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Planning and saving for retirement may seem like goals
that are far in the future. Yet saving, especially for retirement, should
start early and continue throughout your lifetime. Here are four reasons
why saving matters to women – and especially to you!
Women are more likely to work in
part-time jobs that don't qualify for a retirement plan. And working
women are more likely than men to interrupt their careers to take care
of family members. Therefore, they work fewer years and contribute less toward their retirement, resulting in lower lifetime savings. If you work and if you qualify, join a retirement plan now.
Of the 62 million wage and salaried
women (age 21 to 64) working in the United States, just 45 percent participated in a retirement
plan. Remember, even small amounts can earn interest and add up over
On average, a female retiring at age
65 can expect to live another 19 years, 3 years longer than a man retiring at the same age. Savings can increase a woman's
chances of having enough money to last during her retirement.
By and large, women invest more
conservatively than men. Choose carefully where you put your money and
learn how to make your investments grow.
Here are eight questions to help you think about retirement
and take charge of your financial future:
If your employer offers a retirement plan, join it as soon as
you can and contribute as much as the plan allows. Most employers with a
401(k) plan match a fixed percentage of the employee's contribution. The most common match is
50 percent of the employee's contribution up to a maximum percentage of wages or salary (usually 6 percent). The majority of employers offer 50 percent or more. That's like getting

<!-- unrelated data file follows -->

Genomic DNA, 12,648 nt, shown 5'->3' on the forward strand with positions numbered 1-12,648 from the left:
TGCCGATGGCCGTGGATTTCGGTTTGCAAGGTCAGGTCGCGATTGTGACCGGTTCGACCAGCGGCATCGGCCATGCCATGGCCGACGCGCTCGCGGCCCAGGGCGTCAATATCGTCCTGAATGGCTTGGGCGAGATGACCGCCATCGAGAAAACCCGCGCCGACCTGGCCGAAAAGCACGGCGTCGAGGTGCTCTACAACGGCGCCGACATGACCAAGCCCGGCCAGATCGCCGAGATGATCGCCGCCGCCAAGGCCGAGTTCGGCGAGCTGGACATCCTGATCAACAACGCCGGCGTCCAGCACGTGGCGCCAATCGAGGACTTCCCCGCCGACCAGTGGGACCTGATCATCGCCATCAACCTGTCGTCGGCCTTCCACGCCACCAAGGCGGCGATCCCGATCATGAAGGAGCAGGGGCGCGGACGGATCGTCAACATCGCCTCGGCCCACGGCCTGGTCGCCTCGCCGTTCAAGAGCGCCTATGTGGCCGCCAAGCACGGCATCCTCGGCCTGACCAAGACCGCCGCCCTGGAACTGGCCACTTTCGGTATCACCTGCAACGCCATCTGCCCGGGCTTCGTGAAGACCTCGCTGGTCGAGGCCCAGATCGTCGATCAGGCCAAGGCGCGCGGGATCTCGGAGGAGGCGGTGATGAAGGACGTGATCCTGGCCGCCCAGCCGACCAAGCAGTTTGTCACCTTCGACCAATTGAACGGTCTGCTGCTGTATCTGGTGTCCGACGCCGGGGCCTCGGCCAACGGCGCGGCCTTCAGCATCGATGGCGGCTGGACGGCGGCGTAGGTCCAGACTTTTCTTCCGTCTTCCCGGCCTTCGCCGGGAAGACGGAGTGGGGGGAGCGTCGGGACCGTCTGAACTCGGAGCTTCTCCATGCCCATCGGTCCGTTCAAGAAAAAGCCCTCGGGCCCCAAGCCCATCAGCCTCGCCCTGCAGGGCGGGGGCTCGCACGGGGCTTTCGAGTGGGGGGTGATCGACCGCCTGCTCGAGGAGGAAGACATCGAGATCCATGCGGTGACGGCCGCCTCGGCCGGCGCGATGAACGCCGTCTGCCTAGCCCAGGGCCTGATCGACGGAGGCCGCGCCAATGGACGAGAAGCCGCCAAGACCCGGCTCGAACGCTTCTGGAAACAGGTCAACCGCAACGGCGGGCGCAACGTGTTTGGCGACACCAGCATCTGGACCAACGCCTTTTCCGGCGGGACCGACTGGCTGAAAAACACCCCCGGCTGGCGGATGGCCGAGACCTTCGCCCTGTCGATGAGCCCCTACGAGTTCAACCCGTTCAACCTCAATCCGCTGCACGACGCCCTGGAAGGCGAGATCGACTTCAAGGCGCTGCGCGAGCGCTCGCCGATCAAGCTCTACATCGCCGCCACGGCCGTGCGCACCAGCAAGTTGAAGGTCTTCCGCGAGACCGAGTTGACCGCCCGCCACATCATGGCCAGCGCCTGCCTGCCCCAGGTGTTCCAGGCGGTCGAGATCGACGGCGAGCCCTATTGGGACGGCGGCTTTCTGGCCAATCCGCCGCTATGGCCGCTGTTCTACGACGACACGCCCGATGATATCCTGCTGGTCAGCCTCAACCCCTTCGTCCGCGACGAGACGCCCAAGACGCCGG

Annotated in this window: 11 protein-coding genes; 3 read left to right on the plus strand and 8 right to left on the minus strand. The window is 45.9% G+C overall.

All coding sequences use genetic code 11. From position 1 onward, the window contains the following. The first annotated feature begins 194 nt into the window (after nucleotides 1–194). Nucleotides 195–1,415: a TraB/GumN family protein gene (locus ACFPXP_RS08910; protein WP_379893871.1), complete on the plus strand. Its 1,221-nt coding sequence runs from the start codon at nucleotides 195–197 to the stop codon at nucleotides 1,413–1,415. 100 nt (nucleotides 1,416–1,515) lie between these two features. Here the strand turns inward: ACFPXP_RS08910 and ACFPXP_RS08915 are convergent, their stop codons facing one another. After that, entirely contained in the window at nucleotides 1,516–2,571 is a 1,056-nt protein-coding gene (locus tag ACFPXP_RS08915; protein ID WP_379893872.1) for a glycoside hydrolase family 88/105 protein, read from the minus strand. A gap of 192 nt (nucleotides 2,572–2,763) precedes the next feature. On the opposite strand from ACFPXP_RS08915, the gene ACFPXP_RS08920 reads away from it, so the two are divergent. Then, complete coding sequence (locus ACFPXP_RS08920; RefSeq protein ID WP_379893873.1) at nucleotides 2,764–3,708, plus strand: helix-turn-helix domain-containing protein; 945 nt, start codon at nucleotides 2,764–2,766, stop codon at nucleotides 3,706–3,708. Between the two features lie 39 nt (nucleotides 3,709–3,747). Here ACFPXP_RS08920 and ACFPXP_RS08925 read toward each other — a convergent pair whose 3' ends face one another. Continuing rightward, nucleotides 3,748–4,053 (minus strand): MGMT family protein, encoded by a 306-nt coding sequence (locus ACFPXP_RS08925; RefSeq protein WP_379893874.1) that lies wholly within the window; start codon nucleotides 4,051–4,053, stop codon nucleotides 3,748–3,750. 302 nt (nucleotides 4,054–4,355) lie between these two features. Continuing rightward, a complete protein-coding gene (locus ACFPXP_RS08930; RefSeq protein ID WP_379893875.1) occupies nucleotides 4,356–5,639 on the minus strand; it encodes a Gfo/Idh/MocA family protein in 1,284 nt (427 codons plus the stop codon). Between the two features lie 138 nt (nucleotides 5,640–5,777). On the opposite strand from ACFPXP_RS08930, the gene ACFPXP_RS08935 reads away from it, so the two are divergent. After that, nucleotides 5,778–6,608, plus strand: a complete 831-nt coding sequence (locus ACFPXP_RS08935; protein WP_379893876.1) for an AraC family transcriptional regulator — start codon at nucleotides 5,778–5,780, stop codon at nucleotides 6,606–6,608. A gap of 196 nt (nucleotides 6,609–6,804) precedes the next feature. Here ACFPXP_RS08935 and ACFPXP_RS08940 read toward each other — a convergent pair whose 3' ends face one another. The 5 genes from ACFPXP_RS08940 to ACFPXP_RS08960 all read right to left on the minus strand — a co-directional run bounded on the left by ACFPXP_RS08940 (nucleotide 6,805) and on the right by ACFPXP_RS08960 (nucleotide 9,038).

free money! While all job categories may not be included in your employer’s
plan (those of part-time or temporary workers, for instance), your job may
be one that is.
Remember, by saving early you have time on your side. Your savings will grow
and your earnings will compound over time.
In many companies, you may have to work for 5 years to become eligible
to receive retirement benefits. Some workplaces have a shorter vesting period
(vesting simply means that you have worked long enough to earn the right to
benefits from a savings or pension plan).
Too often employees, especially women, quit work, transfer to another job,
or interrupt their work lives just short of the time required to become
vested. Ask the personnel office, retirement plan administrator, or union
representative about the vesting period and other details of your company’s
In addition to asking questions of company or retirement plan officials,
you should keep copies of the summary plan description (SPD) and any
amendments. The SPD is a document that retirement plan administrators are
required to prepare, and it outlines your benefits and how they are
calculated. The SPD also spells out the financial consequences – usually a
reduction in benefits – if you decide to retire early (earlier than age 65
in many plans). You probably received a copy of the SPD when you joined the
pension or savings plan, but you may request another one from your employer
or plan administrator. Also remember to keep retirement-related records from
all jobs. They provide valuable information about your benefit rights, even
when you no longer work for a company.
You may lose the retirement benefits you have earned if you leave your job
before you are vested. However, once vested, you have the right to receive
benefits even when you leave your job. In such cases, the company may allow,
or in certain cases may insist, that you take your retirement benefits in a lump
sum when you leave. However, other companies may not permit you to receive
your money until retirement. The rules for your plan are spelled out
in the SPD.
A word of caution: If you receive your retirement benefits in a lump sum, you will owe
additional income taxes, and may owe a penalty tax. A better way is to
reinvest your savings in another qualified retirement plan or an Individual
Retirement Account (IRA) within 60 days. You avoid tax penalties and you
keep your long-term retirement goals on track.